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Getting to Know and Being Enriched by our Muslim Neighbors

by John Louis Seelke 

In the Gospel of Luke, Jesus is asked "Who is my neighbor?" and responds with the well-known parable of the Good Samaritan. For many, "our neighbor" includes those that live near us, those that share our same faith, or our same ethnic and socioeconomic backgrounds.

                Two years ago, our family was fortunate enough to meet new neighbors that have enriched our lives in ways we couldn’t imagine. We first met the Mohamud family when their second oldest daughter, Lul, began babysitting our twin daughters. Lul is one of four sisters and one brother in a Muslim, Somali family whose parents came to the United States in the 1980s with hopes of restarting their lives as Americans and fulfilling the American Dream for not only themselves but for their family. However, when the war broke out in Somalia, neither of them were able to go back to see their families.

Lul’s parents, Hassan and Sadia, have worked extremely hard to give their children an education and to impress upon them the values of hard work and service to one’s community. Lul is a sophomore at Boston University who aspires to become a doctor. Her oldest sister, Khadija is a senior at Georgetown who won a Pickering Fellowship to join the Foreign Service after graduate school.   The third sister, Suad, is a senior at Montgomery Blair HS who hopes to study computer science and is applying to schools such as MIT. And the baby sister, Suraya, is a junior who has exceled in mock trial and plans to be a lawyer. Their younger brother is a super star math student who is in middle school.

All five students are active in their mosque and school communities. Khadija became active as a a high school freshman in a club to help feed hungry kids in the community near Blair, later becoming its president. Lul is active in a group seeking to end sexual violence at Boston University. Suad and Suraya have helped direct a summer program for local Muslim youth to do community service. All four girls are active members of their schools’ Muslim Student Associations and work hard to spread mutual understanding and unity amongst students of all faiths and denominations.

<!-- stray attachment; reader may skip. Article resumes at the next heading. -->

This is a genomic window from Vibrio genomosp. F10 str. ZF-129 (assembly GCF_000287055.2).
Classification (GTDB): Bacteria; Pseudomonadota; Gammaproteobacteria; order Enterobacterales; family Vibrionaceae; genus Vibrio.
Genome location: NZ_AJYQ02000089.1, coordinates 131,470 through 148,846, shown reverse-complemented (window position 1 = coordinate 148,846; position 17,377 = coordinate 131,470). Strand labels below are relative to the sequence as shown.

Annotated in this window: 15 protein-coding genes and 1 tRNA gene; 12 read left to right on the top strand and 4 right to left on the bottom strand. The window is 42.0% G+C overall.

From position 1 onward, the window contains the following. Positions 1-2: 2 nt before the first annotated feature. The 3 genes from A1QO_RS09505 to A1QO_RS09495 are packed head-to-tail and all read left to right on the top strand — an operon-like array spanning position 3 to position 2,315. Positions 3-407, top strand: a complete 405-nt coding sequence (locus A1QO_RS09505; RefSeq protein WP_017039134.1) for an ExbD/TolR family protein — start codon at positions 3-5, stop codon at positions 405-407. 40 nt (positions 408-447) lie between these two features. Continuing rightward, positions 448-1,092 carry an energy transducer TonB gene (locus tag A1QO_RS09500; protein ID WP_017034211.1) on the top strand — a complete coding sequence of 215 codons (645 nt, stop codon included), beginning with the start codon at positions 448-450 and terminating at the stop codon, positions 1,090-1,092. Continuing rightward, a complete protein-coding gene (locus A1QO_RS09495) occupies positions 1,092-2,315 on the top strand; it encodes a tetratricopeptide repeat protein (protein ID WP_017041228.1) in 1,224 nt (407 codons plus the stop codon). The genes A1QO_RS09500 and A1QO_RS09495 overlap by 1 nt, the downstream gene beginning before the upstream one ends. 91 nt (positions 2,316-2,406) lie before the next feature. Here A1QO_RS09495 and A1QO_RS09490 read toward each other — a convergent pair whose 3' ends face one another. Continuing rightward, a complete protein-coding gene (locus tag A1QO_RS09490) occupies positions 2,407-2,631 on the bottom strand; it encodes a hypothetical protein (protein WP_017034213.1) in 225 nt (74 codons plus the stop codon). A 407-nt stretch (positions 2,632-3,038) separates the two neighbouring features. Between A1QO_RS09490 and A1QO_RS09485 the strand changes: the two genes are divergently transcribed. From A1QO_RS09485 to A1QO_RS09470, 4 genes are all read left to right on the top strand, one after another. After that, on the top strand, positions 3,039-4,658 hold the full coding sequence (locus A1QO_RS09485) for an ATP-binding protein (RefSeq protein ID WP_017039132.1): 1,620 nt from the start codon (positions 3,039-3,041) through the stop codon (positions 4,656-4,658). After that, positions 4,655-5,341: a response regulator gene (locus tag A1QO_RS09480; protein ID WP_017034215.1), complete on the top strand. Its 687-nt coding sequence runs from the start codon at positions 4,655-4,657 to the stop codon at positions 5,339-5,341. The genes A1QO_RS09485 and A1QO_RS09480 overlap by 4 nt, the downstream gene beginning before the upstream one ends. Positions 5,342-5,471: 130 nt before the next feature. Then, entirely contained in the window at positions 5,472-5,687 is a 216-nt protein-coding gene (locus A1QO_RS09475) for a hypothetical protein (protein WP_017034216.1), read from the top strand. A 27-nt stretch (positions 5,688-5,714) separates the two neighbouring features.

Getting to know one's neighbor often means going out of one's comfort zone. While my wife and I knew a little bit about Islam, such as its followers pray five times a day and fast during Ramadan, we have used the past two years to both educate ourselves and our daughters about a different faith. This includes asking questions to Lul, Suad or her parents, about the main tenants of Islam, many of which are not that different from our own. It also includes respecting someone else's beliefs and traditions. For example, we have encouraged Lul or Suad to feel free to pray at sundown while babysitting and have told our daughters to respect their prayer time. We have also adapted to some of the family's requests, such as having my wife drive their daughter's home rather than myself.

                Ramadan is a special time for the Islamic faith, where Muslim's fast from sun-up to sundown. While Lul and Suad never complained about caring for our daughters during their fasts, our family tried to avoid having them prepare meals for our kids when they were fasting. We also reached out and asked to join their family in a traditional Iftar celebration, the large meal eaten after sunset.  So one Friday, our family joined the Mohamud family for an Iftar. Not only did the mom cook an amazing Somali meal, but also made traditional American food for our girls to enjoy and eat. Guess who she served first?

                I can think of no other better role models for our children than the Mohamud daughters and their parents. They not only show care and compassion for our kids, but also have demonstrated the values of hard work, of loving your neighbor, and of following your faith in the face of discrimination. In an time where Muslims are often misunderstood and mischaracterized, the past two years of truly getting to know the Mohamud family has made me not only better understand the Muslim faith, but led me to want to stand up for those who mistreat or misunderstand the Muslim community. We have more in common than what differentiates us, and it is better to celebrate our commonalities than focus on our differences.

                John Louis Seelke is a St. Camillus parishioner who is involved in the Children’s Liturgy of the Word at the 10:30 AM mass.


The Mohamud Family hosts the Seelke Family for a traditional Iftar meal.

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